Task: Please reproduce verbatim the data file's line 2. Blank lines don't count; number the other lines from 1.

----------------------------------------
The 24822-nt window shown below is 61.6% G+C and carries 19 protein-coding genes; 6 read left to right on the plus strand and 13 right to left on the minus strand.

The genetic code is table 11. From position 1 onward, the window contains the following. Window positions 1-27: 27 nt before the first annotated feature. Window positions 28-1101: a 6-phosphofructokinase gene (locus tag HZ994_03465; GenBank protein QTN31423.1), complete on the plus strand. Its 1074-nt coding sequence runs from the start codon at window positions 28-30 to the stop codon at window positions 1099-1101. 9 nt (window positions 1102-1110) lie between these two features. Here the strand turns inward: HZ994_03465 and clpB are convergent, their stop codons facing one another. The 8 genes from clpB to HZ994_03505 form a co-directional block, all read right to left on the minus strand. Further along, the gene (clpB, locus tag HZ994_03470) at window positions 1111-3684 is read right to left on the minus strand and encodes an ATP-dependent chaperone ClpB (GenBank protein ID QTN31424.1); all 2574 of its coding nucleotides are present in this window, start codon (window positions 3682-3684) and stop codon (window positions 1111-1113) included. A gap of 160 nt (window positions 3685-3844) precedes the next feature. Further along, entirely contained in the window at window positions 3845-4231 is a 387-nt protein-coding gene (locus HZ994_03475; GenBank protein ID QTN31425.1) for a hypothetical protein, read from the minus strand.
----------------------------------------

The genetic code is table 11. From position 1 onward, the window contains the following. Window positions 1-27: 27 nt before the first annotated feature. Window positions 28-1101: a 6-phosphofructokinase gene (locus tag HZ994_03465; GenBank protein QTN31423.1), complete on the plus strand. Its 1074-nt coding sequence runs from the start codon at window positions 28-30 to the stop codon at window positions 1099-1101. 9 nt (window positions 1102-1110) lie between these two features. Here the strand turns inward: HZ994_03465 and clpB are convergent, their stop codons facing one another. The 8 genes from clpB to HZ994_03505 form a co-directional block, all read right to left on the minus strand. Further along, the gene (clpB, locus tag HZ994_03470) at window positions 1111-3684 is read right to left on the minus strand and encodes an ATP-dependent chaperone ClpB (GenBank protein ID QTN31424.1); all 2574 of its coding nucleotides are present in this window, start codon (window positions 3682-3684) and stop codon (window positions 1111-1113) included. A gap of 160 nt (window positions 3685-3844) precedes the next feature. Further along, entirely contained in the window at window positions 3845-4231 is a 387-nt protein-coding gene (locus HZ994_03475; GenBank protein ID QTN31425.1) for a hypothetical protein, read from the minus strand.